You probably didn’t need me to tell you that being outnumbered is bad, but go back and think about how many tanks claim that they have no problem keeping people in front of them. Are they skilled? They’re at least decent, I won’t deny that. Knowing how to take advantage of people with poor movement is a good first step and without that knowledge being outnumbered turns into chaos pretty quickly. So there is definitely some skill there. The problem is they are relying on their opponents poor play to make an argument.

Imagine if I told you that Mike Tyson was the best boxer ever because he was able to destroy so many of the hobos that Don King had him fight. Kind of a crappy argument, isn’t it? Kind of insulting to Mike Tyson in his prime as well.

There may be some exceptions in very tight spaces, but on the whole circle strafing is a great way to get an advantage in both dueling and group PVP settings. It’s actually more obvious in groups than in duels because players with poor movement will actually reduce the performance of their team. People might want to be cogs in the machine of war… but you should know what happens to cogs that stop moving. They get replaced.

pancakez

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11 Comments leave one →
  1. Omelettez permalink*
    March 15, 2009 3:42 pm

    Oh my god, you totally asked for it!

    Side note, it’s also absolutely hysterical when a healer runs around in circles, being chased by a WH/WE… who is in turn being chased by said healers team. It’s like watching a dog chase his tail on crack.

  2. pancakez permalink*
    March 15, 2009 3:45 pm

    WTFUX!

    Side ntoe: http://www.youtube.com/watch?v=Fk1ceWinU-E

  3. Ventris permalink
    March 16, 2009 11:25 am

    Don’t worry about this cog – movement is life!

    Unless you’re part of a shield wall on the 2nd landing …
    or the Keep Gate …
    or just happen to hit Hold The Line at an inopportune moment …

  4. pancakez permalink*
    March 16, 2009 1:46 pm

    You can move during Hold The Line… by the way… xD

  5. March 17, 2009 2:06 pm

    Nice graphical explanation of RvR reality.

    I know from circle-strafing, but even when I can keep people in front of me, I can’t kill them, and I can’t actually stop them from going anywhere. So … I get a front seat to watch my damage get healed through and my healers or ranged get killed or punted into lava.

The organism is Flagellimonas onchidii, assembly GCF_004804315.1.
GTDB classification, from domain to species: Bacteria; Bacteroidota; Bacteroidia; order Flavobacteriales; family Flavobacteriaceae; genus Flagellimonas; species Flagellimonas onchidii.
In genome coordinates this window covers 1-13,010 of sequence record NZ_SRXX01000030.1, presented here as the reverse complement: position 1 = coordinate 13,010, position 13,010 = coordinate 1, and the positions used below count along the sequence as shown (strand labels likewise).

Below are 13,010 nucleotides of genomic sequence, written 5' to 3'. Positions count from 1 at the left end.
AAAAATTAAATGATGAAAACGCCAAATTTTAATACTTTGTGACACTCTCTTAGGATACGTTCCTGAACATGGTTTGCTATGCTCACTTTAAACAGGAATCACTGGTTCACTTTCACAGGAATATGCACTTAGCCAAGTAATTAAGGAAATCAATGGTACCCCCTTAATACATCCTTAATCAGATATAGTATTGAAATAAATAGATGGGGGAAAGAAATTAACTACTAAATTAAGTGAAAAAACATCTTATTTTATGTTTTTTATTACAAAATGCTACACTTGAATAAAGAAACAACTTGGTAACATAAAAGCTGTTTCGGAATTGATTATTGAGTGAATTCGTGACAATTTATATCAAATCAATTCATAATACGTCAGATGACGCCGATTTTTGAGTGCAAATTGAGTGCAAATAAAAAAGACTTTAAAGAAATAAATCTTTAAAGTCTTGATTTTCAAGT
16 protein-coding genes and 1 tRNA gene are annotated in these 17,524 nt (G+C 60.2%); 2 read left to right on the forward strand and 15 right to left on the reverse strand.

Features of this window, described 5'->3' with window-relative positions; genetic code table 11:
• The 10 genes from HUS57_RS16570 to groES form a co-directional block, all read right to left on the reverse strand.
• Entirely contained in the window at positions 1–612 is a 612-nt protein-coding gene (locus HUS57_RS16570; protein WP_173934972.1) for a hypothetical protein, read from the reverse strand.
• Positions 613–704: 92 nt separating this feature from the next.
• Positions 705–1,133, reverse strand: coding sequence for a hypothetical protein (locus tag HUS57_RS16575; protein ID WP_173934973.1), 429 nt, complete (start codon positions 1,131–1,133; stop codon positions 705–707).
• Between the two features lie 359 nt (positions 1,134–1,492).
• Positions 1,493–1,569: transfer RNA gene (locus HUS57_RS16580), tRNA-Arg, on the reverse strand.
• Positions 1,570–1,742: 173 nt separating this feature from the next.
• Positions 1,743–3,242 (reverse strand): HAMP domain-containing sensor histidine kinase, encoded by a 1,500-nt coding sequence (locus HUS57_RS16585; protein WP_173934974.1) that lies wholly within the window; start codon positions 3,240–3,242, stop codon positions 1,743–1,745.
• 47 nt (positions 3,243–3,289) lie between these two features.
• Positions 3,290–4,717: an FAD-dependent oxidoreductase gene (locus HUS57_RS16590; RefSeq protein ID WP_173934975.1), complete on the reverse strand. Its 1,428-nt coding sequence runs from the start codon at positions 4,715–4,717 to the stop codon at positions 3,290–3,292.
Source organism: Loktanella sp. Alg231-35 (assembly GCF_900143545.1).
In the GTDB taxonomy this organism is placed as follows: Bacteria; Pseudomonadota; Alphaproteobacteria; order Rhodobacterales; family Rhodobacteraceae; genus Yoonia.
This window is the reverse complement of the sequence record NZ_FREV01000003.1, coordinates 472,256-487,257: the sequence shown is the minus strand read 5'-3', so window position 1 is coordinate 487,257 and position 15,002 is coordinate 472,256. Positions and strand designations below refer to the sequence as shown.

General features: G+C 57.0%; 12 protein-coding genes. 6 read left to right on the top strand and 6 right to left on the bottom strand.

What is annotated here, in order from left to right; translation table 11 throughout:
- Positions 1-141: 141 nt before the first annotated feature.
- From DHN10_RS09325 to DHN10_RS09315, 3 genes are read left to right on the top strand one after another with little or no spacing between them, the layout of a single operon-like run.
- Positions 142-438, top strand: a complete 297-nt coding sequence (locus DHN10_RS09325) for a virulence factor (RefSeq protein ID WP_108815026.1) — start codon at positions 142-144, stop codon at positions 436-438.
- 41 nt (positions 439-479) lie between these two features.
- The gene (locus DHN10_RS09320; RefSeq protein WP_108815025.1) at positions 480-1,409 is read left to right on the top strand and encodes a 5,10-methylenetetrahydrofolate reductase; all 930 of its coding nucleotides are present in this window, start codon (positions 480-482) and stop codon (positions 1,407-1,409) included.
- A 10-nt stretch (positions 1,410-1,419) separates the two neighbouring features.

More robust collision detection would make tanking RvR a lot more meaningful.

  6. March 17, 2009 6:42 pm

    As above said, this is a good and usefull (and not hard to understand) (for me) Post. I will be sure to adjust my movement issues. Although I usually am alone at the back of the line killing a healer in Mourkain Temple(as a Witch Hunter). I should stop Playing Mourkain Temple. (so often)

    I had to laugh at your side note Omelettez, running away seems to be a good choice, the best choice would be walking backward facing said WH/WE, that correct? If you stand still (facing the WE/WH) waiting for your team is better then running towards oblivion with your back shown. I Have done this a couple of times myself though, shamingly admitting. It also has to do with the group you play with, a PuG will hardly ever take a look back at their healers to see if they’re all right. Maybe I should promote my WH to a Healer Guardian.. is a WH suitable for such a task?

    Let me know, onegai 🙂
    Cheers on the (good) post!

  7. pancakez permalink*
    March 17, 2009 6:49 pm

    Walking backward reduces your movement speed by around 80%. It’s a great way to have people run to your back and then back up with you. You should circle them then go in a straight line with the slightly to your facing side -toward- someone who can help you. Even a ranged DPS can help with a quick AOE snare or knock-back morale.

    Oh and WH is okay for healer support, but really doesn’t have a way to support except to kill the attacker. White Lion is better with Fetch and Pounce to come to your aid faster. WE and Marauder (especially Marauder) are good because of knock-downs.

  8. March 17, 2009 6:53 pm

    You’ve gotta be kidding me!
    Famnit
    *rerolls*

    PS
    just read the RR80 thread on WHA.. 🙂

  9. Omelettez permalink*
    March 17, 2009 7:48 pm

    The one about getting a dragon? I love that one!

  10. March 20, 2009 3:47 pm

    I used circle strafing the other day (as you suggested) on a BO I had rolled on (some server) and was able to take down a rank 8 IB when I was rank 4. I figured it was my only chance at beating him so I chucked my mouse across the room and manned the keys. Rank 8 IB dead. That guy chased me around the last 10mins of the Scenario but every time he caught up with me some random Choppa would wade in and waste him. LOL. -NK